The Great Debate UK
from John Lloyd:
The opinions expressed are his own.
The peoples of the United Kingdom, for most other peoples, are habitually “English.”
Not unnaturally. The English part of the UK accounts for close to 90 per cent of the country’s population; the language is English; the capital is London, long the English capital; the accents heard are overwhelmingly English; the long-held stereotype of the country is an upper-class English gent, snobbish, prudish and insular.
This suits at least some of the English, who often do the same as foreigners when referring to their nation state. Frequently, without any malice, they have assumed that Britain is co-terminus with England (until recently, England supporters waved the Union Jack—which represents all of the British nations--at international football matches). Once, years ago, when speaking to a former senior Royal courtier, I mildly corrected his use of “England” to “Britain.” He wagged a humorous finger at me (a Scot) and said: “Now now, none of that Scots nationalism!” – which is, when you think of it as an answer to my objection, incomprehensible, except in terms of a certain English mindset. Yet, though illogical, it was also thoughtlessly generous: the English nation had dissolved itself into the state, and by waving the Union Jack, gave an implicit invitation to the other nations of the British state to do likewise – though only the Northern Irish did.
By Konrad Niklewicz, Spokesman for the Polish Presidency of the EU. The opinions expressed are on behalf of the organisation he represents.
How should the EU distribute €370 billion? The new cohesion policy rules proposed by the European Commission provide a good basis for further debate, but some of their components are clearly questionable.
By Laurence Copeland. The author is a professor of finance at Cardiff University Business School. The opinions expressed are his own.
It takes quite a lot to make me feel sorry for politicians, especially the European variety, but I must say that Nicholas Sarkozy and particularly Angela Merkel have a right to be livid at the news that the Greek government now proposes to hold a referendum on whether they will agree to be given another gigantic dollop of aid. Having only reached agreement (of a very vague kind) at last week’s summit in the early hours of the morning, you can imagine how the French and German leaders must have felt when they discovered that their marathon negotiating sessions may all have been in vain. It seems the Greeks are now too wary of foreigners bearing gifts to accept their largesse without weeks or months of prior deliberation and debate.
An E.U. protest vote by members of his own party has knocked the UK prime minister. For the moment, the Conservative party rebellion is largely symbolic.
By Laurence Copeland. The opinions expressed are his own.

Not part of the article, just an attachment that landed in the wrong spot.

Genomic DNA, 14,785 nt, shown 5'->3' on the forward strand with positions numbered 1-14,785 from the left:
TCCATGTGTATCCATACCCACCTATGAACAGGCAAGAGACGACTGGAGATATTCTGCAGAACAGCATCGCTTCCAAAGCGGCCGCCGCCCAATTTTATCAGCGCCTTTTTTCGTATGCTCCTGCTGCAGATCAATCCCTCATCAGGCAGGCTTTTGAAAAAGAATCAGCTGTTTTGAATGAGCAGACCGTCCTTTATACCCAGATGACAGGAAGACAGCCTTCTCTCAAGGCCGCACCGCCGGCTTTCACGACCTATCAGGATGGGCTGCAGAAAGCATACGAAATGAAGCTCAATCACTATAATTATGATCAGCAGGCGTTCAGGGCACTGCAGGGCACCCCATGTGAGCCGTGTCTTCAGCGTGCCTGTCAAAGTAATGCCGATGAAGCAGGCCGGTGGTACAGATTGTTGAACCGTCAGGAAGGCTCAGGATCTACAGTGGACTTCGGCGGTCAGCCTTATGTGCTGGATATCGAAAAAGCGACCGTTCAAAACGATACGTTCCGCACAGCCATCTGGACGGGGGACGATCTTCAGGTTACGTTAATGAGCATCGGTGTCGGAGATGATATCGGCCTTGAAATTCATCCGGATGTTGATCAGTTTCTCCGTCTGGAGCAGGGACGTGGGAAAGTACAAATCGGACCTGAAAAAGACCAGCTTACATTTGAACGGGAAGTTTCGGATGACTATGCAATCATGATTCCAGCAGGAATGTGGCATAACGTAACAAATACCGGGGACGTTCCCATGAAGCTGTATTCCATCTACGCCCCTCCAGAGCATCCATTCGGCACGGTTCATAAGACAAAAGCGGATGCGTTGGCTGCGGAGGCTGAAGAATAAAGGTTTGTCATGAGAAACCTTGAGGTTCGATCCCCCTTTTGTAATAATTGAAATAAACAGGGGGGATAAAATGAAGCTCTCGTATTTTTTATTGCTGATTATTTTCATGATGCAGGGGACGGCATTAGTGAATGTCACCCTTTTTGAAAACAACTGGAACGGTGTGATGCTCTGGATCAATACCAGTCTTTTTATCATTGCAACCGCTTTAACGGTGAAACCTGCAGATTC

Under the Arc de Triomphe, tourists can gaze up at the engraved list of Napoleon’s great victories: Austerlitz, Jena, Wagram… Perhaps a similar triumphal arch should be built in Brussels to commemorate the string of victories won by a tiny band of heroic Eurocrats over the mass of their combined electorates: Rome, Maastricht, Lisbon, Wroclaw, and now Berlin, where, to nobody’s surprise, the integrationists in the Bundestag have easily seen off the opposition to their plan to bolster the EFSF. Cue the now-familiar backslapping in Europe after each of their knife-edge victories over the forces of democracy.
The starting point for these Eurocrats/integrationists is that the popular will is simply an obstacle on the road to the ultimate destination of a United States of Europe. Whenever they encounter one of these inconvenient roadblocks, they fume, argue among themselves about the merits of alternative routes until they finally swerve triumphantly round the obstacle, congratulating each other for their ingenuity and skill.
Once again German Chancellor Angela Merkel has had to dig deep to ensure that the euro zone can limp along for a little longer without any single nation defaulting.
And this story changes day by day. No sooner has Germany rescued the euro, Greece apologises and says they can’t meet the deficit targets – no more savings can possibly be achieved through austerity.
Markets thrive on certainty. Anything that smacks of uncertainty, fence-sitting or indecision will lead to market turbulence, as investors punish those who don’t tell them how it is.
This is exactly what we are seeing in Europe right now. The markets are losing patience with the EU’s inability to come up with a credible plan to fight the sovereign debt crisis and that is why it is escalating at an alarming rate.
Portuguese 10-year government bond yields have hovered stubbornly above 7 percent since the Irish bailout announcement, hitting a euro-lifetime high and giving ammunition to those who say Lisbon will be forced into a bailout.
from Global News Journal:
The European Commission told Croatia this week that its negotiations to join the European Union have reached their "final" stage. Sounds promising, considering how reluctant many EU governments are to admit any new members at a time when the bloc is coping with financial difficulties.
But there was another, more subtle message in the text of the Commission's annual progress report on EU hopefuls. And it read quite differently.
– The author is a Reuters Breakingviews columnist. The opinions expressed are his own –
By Peter Thal Larsen
Investment banks have reined in their worst pay excesses. But inconsistent enforcement of bonus rules in the United States and Europe means some are still getting away with bad behaviour. If banks and regulators can’t agree common standards, they risk another political backlash.